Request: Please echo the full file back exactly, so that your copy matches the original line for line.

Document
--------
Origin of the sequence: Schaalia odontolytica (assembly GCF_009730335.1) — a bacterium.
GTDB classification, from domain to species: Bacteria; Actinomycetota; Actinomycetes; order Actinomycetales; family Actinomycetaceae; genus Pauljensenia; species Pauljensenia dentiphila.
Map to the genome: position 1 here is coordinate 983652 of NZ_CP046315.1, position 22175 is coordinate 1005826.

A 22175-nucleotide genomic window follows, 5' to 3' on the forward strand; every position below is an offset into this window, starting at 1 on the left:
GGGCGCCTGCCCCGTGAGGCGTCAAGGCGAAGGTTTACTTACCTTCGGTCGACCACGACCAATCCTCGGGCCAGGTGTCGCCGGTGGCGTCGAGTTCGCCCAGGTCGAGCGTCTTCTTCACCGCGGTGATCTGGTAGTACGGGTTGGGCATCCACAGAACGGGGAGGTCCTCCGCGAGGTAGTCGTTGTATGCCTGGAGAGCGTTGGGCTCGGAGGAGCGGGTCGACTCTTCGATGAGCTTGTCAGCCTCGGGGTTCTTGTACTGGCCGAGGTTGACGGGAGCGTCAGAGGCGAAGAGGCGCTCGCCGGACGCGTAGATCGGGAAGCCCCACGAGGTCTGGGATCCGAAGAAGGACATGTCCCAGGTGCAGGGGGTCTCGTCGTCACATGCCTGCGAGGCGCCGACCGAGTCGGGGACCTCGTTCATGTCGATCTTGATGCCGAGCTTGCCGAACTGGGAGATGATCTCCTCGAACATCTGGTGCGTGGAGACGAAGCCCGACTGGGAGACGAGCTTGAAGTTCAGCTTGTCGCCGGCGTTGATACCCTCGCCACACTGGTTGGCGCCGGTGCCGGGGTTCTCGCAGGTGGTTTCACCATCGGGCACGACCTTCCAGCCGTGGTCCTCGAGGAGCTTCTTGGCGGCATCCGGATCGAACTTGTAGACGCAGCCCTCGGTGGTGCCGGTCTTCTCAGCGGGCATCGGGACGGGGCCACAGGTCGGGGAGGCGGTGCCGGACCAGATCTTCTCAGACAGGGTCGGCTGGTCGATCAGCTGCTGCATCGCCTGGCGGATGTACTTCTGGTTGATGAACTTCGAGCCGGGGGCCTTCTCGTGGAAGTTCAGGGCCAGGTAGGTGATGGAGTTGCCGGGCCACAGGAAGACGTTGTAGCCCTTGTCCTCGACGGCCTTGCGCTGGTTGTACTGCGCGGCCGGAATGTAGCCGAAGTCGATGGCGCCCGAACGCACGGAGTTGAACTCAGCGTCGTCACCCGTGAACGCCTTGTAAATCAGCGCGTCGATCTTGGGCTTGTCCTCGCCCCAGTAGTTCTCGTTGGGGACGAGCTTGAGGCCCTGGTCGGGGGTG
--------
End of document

Origin of the sequence: Schaalia odontolytica (assembly GCF_009730335.1) — a bacterium.
GTDB classification, from domain to species: Bacteria; Actinomycetota; Actinomycetes; order Actinomycetales; family Actinomycetaceae; genus Pauljensenia; species Pauljensenia dentiphila.
Map to the genome: position 1 here is coordinate 983652 of NZ_CP046315.1, position 22175 is coordinate 1005826.

A 22175-nucleotide genomic window follows, 5' to 3' on the forward strand; every position below is an offset into this window, starting at 1 on the left:
GGGCGCCTGCCCCGTGAGGCGTCAAGGCGAAGGTTTACTTACCTTCGGTCGACCACGACCAATCCTCGGGCCAGGTGTCGCCGGTGGCGTCGAGTTCGCCCAGGTCGAGCGTCTTCTTCACCGCGGTGATCTGGTAGTACGGGTTGGGCATCCACAGAACGGGGAGGTCCTCCGCGAGGTAGTCGTTGTATGCCTGGAGAGCGTTGGGCTCGGAGGAGCGGGTCGACTCTTCGATGAGCTTGTCAGCCTCGGGGTTCTTGTACTGGCCGAGGTTGACGGGAGCGTCAGAGGCGAAGAGGCGCTCGCCGGACGCGTAGATCGGGAAGCCCCACGAGGTCTGGGATCCGAAGAAGGACATGTCCCAGGTGCAGGGGGTCTCGTCGTCACATGCCTGCGAGGCGCCGACCGAGTCGGGGACCTCGTTCATGTCGATCTTGATGCCGAGCTTGCCGAACTGGGAGATGATCTCCTCGAACATCTGGTGCGTGGAGACGAAGCCCGACTGGGAGACGAGCTTGAAGTTCAGCTTGTCGCCGGCGTTGATACCCTCGCCACACTGGTTGGCGCCGGTGCCGGGGTTCTCGCAGGTGGTTTCACCATCGGGCACGACCTTCCAGCCGTGGTCCTCGAGGAGCTTCTTGGCGGCATCCGGATCGAACTTGTAGACGCAGCCCTCGGTGGTGCCGGTCTTCTCAGCGGGCATCGGGACGGGGCCACAGGTCGGGGAGGCGGTGCCGGACCAGATCTTCTCAGACAGGGTCGGCTGGTCGATCAGCTGCTGCATCGCCTGGCGGATGTACTTCTGGTTGATGAACTTCGAGCCGGGGGCCTTCTCGTGGAAGTTCAGGGCCAGGTAGGTGATGGAGTTGCCGGGCCACAGGAAGACGTTGTAGCCCTTGTCCTCGACGGCCTTGCGCTGGTTGTACTGCGCGGCCGGAATGTAGCCGAAGTCGATGGCGCCCGAACGCACGGAGTTGAACTCAGCGTCGTCACCCGTGAACGCCTTGTAAATCAGCGCGTCGATCTTGGGCTTGTCCTCGCCCCAGTAGTTCTCGTTGGGGACGAGCTTGAGGCCCTGGTCGGGGGTG